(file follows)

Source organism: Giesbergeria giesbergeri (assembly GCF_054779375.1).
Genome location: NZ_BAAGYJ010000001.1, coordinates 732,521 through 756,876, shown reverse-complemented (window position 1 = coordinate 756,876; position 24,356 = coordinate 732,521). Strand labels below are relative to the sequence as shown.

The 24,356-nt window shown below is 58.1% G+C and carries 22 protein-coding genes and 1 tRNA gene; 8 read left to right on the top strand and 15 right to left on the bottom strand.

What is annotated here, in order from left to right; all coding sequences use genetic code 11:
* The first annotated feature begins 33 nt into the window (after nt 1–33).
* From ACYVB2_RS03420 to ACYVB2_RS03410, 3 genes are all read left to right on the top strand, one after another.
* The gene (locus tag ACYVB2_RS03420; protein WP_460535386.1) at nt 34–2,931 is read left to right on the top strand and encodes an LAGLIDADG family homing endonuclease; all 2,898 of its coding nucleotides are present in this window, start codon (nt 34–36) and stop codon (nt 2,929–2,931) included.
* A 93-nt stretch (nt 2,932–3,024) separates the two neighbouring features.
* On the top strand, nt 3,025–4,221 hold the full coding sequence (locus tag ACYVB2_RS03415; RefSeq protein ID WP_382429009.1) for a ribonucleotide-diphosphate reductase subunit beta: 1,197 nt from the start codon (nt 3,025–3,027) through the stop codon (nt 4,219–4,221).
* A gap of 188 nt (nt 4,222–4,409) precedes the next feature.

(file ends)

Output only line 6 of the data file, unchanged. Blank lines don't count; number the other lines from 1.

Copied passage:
* From ACYVB2_RS03420 to ACYVB2_RS03410, 3 genes are all read left to right on the top strand, one after another.